LINCOLN movie review

by Alexandra McClain
Lincoln is directed by Steven Spielberg and based on Doris Kearns Goodwin’s biography of Lincoln, Team of Rivals: The Political Genius of Abraham Lincoln, which covers the final four months of Lincoln’s life. The movie centers around Lincoln and his cabinet members’ battle to get the 13th amendment passed to end slavery and essentially end the Civil War.
Daniel Day Lewis transforms into Lincoln and does a great job in making the President appear more personable. The audience will get a view into Lincoln’s private and public life. Watching Day Lewis portray Lincoln is alluring. He brings both wit and humor to the role helping to give the audience a better essence of who Lincoln was as a man. Day Lewis brings to life a light hearted demeanor in Lincoln. Day Lewis takes on the role of President Lincoln in mind, body and spirit; even down to the President’s awkward walk and posture. He’s so convincing and immersed in the role, it could be easy to forget he’s not the real President.
Some defining moments in the film focused on Lincoln’s clever tales. It seemed they were always timely and revealed a President who was both compassionate and capable of moving people in ways they didn’t always expect.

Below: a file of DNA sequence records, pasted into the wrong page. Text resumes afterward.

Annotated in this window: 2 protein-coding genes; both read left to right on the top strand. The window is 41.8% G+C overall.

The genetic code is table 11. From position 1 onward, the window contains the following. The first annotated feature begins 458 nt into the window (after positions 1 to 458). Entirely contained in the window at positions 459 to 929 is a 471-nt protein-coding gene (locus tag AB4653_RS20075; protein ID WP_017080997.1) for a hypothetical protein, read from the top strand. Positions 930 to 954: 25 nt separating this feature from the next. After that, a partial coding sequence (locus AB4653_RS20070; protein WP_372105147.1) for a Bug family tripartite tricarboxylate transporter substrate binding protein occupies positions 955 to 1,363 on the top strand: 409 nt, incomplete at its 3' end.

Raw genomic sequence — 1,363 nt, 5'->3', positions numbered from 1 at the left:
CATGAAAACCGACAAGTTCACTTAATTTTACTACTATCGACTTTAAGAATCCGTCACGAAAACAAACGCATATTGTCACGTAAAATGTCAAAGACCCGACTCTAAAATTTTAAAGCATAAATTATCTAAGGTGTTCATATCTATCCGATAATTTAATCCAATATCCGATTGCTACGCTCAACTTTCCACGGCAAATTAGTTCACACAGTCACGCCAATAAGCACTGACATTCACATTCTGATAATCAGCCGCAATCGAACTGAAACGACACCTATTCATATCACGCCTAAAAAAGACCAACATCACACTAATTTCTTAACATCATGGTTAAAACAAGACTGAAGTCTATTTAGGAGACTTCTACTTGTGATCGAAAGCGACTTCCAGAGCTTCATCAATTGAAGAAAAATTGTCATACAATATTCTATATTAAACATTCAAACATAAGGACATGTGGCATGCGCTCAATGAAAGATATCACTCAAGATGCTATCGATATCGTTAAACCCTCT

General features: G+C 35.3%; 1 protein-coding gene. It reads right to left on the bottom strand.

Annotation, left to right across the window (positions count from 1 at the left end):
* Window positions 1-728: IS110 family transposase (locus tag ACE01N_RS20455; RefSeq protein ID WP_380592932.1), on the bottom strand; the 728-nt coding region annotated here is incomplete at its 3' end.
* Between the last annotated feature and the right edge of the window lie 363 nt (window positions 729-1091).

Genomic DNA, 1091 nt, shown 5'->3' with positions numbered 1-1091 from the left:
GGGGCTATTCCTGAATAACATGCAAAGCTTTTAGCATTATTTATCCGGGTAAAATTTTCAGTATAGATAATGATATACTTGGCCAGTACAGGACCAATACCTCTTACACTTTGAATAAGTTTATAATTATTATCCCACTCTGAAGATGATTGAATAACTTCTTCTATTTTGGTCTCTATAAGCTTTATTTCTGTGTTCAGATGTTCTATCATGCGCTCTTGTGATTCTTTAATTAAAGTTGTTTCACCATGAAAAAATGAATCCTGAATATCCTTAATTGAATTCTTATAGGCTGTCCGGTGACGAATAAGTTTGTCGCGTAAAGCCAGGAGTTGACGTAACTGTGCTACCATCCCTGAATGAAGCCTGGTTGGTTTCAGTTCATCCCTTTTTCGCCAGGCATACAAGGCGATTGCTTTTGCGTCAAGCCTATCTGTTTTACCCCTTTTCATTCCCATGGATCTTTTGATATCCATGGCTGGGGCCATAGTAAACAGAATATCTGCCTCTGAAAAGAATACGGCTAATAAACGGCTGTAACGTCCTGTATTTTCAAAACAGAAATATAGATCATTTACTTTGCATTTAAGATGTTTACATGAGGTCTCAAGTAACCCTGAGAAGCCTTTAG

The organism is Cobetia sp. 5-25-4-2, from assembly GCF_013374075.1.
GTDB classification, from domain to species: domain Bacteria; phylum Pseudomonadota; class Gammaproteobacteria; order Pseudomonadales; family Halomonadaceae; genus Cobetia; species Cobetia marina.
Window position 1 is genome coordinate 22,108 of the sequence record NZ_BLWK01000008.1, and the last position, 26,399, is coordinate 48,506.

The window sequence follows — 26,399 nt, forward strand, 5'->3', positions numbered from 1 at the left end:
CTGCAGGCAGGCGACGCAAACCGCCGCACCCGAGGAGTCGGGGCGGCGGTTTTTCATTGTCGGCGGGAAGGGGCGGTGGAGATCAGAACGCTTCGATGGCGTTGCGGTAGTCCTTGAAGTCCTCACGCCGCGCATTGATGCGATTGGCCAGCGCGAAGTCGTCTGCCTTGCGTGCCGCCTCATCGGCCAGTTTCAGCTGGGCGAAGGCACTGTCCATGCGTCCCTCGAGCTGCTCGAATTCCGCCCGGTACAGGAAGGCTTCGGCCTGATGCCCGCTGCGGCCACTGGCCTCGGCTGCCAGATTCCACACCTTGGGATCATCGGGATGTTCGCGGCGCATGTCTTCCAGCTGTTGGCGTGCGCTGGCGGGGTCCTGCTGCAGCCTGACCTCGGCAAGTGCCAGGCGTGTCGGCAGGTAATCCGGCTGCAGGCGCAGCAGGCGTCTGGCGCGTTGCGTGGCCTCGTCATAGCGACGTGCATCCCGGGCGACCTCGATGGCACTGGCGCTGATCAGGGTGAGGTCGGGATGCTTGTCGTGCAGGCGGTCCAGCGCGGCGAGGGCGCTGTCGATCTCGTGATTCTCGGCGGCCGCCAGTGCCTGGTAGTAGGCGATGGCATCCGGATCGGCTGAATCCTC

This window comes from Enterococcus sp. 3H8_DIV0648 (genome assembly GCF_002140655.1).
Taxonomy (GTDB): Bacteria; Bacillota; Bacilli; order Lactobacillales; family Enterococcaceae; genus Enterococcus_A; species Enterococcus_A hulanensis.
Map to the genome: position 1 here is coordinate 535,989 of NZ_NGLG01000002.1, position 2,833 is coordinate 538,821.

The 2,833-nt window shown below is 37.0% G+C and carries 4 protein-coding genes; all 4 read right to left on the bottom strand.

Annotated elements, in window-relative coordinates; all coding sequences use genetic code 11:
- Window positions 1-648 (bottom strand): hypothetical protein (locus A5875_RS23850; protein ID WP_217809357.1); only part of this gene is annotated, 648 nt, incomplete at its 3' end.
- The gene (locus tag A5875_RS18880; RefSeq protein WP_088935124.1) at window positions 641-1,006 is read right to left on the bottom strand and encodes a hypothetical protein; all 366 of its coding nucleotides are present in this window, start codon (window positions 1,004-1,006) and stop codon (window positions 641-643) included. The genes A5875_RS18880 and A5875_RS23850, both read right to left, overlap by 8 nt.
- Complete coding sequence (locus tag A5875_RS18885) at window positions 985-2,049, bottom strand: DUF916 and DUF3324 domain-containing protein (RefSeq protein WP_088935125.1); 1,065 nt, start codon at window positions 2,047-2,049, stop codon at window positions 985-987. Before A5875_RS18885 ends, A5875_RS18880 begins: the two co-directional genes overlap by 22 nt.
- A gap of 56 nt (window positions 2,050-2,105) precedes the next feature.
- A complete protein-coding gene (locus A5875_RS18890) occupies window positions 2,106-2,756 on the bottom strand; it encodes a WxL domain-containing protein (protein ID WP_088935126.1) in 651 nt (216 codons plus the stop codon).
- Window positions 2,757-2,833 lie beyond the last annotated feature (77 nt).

The audience will enjoy watching the relationships Lincoln had with his cabinet, particularly the relationship between him and secretary of state William H. Seward, played by David Strathairn. Tommy Lee Jones gives an intriguing performance as Congressman Thaddeus Stevens. There are times when it seems Stevens wants to work against Lincoln, but ultimately he helps to become a key player in advocating the passing of the 13th amendment. Lee’s role brings a balance of humor, wit and sarcasm when needed in a room full of stiff neck congressmen.
Politics are balanced with some of Lincoln’s personal family life that includes moments his wife and kids. The audience will see Lincoln as not only a president, but a father and a husband. However, the film tends to scrape his family relationships on the surface. For example, while Lincoln’s sons are in the film, more time is focused on Lincoln and his wife Mary Todd, played by Sally Field.
The movie starts off a little slow, but seeing the battle of getting the amendment passed will eventually draw viewers in. The movie does a decent job at building suspense. Even though we all know the amendment eventually got passed, watching the actual events leading up to its passing makes it that much more intense.
This movie is perfect for fans of politics and history, and almost timely considering our own recent Presidential election. Before watching this movie, most people probably remember Lincoln as the President who gave the Gettysburg address. However after watching the film many may come away having a more intimate picture of America’s 16th President as the man he truly was.

About EU Jacksonville

october, 2021

X
X